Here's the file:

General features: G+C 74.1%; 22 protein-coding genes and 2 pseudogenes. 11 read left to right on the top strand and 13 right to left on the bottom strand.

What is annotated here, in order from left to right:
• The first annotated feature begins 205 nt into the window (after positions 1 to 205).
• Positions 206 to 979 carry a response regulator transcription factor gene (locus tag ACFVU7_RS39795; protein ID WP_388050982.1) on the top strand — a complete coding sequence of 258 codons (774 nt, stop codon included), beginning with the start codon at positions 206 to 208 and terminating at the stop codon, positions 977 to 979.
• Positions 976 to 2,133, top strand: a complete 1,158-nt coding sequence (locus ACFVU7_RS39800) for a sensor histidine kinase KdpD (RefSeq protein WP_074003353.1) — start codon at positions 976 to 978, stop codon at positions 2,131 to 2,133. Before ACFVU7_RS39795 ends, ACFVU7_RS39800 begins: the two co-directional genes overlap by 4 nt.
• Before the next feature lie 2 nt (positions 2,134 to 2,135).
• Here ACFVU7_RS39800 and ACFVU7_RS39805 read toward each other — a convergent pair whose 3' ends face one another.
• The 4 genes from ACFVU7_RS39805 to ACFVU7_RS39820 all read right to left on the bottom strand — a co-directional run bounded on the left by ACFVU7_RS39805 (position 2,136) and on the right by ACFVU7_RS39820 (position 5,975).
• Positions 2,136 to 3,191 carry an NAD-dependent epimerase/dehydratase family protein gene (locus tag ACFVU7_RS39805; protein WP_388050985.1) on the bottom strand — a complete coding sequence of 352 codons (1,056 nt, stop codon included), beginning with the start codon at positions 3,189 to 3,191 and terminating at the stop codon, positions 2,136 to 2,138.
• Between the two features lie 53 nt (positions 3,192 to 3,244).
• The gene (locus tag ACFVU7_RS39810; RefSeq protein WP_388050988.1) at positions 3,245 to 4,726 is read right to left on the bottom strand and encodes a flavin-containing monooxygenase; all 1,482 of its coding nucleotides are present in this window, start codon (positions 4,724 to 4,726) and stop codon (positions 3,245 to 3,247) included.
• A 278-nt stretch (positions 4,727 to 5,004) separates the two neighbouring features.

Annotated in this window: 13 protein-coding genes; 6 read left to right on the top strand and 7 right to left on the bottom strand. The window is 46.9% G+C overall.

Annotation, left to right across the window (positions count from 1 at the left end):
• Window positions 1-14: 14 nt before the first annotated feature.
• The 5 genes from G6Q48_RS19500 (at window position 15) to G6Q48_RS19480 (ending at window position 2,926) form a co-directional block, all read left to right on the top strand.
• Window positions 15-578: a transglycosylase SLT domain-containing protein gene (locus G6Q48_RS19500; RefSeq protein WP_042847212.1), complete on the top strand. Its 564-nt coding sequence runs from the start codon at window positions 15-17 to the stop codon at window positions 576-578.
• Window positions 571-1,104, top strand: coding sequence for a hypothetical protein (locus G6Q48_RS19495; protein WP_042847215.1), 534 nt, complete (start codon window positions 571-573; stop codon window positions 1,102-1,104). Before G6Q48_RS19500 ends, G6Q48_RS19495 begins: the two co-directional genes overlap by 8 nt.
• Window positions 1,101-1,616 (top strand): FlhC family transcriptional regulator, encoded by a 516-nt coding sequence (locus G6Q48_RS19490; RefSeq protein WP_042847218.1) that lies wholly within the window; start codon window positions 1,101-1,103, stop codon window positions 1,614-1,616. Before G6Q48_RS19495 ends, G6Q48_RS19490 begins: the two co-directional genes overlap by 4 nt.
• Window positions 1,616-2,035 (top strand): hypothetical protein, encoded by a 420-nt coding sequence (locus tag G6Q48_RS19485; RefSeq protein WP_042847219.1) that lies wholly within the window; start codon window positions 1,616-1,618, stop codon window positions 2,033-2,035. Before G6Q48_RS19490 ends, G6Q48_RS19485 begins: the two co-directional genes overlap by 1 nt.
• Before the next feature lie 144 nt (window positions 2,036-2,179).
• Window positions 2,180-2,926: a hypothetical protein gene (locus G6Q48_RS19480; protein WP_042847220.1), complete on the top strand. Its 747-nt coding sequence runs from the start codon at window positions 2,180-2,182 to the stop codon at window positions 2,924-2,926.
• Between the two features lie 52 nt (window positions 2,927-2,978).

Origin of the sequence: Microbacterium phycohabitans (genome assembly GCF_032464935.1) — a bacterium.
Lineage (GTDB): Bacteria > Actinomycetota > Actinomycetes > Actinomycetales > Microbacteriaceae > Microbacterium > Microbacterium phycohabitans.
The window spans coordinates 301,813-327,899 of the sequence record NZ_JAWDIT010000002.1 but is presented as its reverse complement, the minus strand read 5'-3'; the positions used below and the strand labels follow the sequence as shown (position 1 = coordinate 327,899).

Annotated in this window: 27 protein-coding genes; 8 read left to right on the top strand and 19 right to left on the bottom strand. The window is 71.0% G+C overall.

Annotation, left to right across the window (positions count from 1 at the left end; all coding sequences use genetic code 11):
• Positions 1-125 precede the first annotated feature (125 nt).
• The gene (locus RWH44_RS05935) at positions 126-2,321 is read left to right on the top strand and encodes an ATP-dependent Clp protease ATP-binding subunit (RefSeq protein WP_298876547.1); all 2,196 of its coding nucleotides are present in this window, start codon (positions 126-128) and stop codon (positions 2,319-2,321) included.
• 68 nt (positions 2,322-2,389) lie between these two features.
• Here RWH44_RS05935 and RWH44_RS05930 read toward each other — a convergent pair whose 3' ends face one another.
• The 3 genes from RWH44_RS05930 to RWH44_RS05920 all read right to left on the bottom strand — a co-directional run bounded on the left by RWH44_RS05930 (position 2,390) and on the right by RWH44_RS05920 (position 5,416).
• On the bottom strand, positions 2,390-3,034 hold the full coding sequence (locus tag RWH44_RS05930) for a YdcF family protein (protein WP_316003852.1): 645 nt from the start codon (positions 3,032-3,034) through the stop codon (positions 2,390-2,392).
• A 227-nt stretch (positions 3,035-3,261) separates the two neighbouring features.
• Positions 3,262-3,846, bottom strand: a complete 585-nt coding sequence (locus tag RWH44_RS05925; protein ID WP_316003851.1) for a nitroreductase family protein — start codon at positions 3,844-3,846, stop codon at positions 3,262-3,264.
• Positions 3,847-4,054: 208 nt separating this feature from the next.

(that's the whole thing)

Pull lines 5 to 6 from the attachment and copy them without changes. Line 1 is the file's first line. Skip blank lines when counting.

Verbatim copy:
• Positions 976 to 2,133, top strand: a complete 1,158-nt coding sequence (locus ACFVU7_RS39800) for a sensor histidine kinase KdpD (RefSeq protein WP_074003353.1) — start codon at positions 976 to 978, stop codon at positions 2,131 to 2,133. Before ACFVU7_RS39795 ends, ACFVU7_RS39800 begins: the two co-directional genes overlap by 4 nt.
• Before the next feature lie 2 nt (positions 2,134 to 2,135).